, NAIROBI, Aug 4 – US Secretary of State Hillary Clinton is expected in the country on Tuesday evening for the African Growth and Opportunity Act (AGOA) Forum.
Mrs Clinton is on Wednesday scheduled to deliver a speech at the Ministerial Opening Ceremony for the AGOA Forum. She will also hold talks with Kenya’s senior leaders.
Also during the high-level tour, the top US diplomat will on Wednesday afternoon visit the Kenya Agricultural Research Institute (KARI) laboratories along Waiyaki Way.
She will be accompanied by US Secretary of Agriculture, Thomas J. Vilsack, together with U.S. Representatives Donald M. Payne and Nita M. Lowey.
“The visit will focus on KARI’s contributions to Kenya’s food security and agricultural development. It will include a laboratory tour, discussion with KARI staff and collaborating partners, observation of a maize research plot, and ceremonial tree-planting,” according to a brief from the US embassy in Nairobi.
“As highlighted in President Obama’s speech at the G-8 meetings and subsequent communiqués, food security is a high priority of this US Administration.”
The US Agency for International Development (USAID) and the US Department of Agriculture (USDA), support a wide array of agricultural development activities in Kenya and the region. USAID and USDA have supported KARI through a variety of capacity-building and technology development and transfer programs since the 1960s.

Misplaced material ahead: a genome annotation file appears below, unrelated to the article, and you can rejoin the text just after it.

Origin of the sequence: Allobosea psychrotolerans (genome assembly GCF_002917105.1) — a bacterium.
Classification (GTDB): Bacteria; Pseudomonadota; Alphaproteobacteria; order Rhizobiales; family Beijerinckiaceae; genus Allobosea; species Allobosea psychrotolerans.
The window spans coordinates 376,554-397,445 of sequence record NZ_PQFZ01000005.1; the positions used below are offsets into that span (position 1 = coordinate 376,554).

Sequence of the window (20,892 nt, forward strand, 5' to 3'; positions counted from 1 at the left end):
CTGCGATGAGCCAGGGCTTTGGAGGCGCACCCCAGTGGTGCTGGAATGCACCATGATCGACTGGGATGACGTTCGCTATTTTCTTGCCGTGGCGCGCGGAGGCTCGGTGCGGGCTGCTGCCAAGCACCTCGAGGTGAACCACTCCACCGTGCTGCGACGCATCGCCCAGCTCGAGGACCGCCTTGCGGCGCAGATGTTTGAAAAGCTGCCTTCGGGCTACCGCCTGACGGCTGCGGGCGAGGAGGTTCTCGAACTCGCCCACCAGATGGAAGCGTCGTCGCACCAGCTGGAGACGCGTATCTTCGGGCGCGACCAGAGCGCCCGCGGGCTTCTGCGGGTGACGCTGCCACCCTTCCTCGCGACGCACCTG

On Thursday, Mrs Clinton is scheduled to meet with Sheikh Sharif Sheikh Ahmed, the President of Somalia’s Transitional Federal Government.
The seven-nation, 11-day trip is to be Mrs Clinton’s longest since she became the top US diplomat six months ago and her first to sub-Saharan Africa.
The State Department has underlined that her visit, which comes just three weeks after President Barack Obama visited the continent, is the earliest trip by a Secretary of State to Africa of any administration.
Mrs Clinton could face tough talks in Nairobi. African leaders have been concerned that President Obama is looking to extend the trade preferences under the 2000 African Growth and Opportunity Act to other poor nations — including Bangladesh and Cambodia, competitors in the textile market.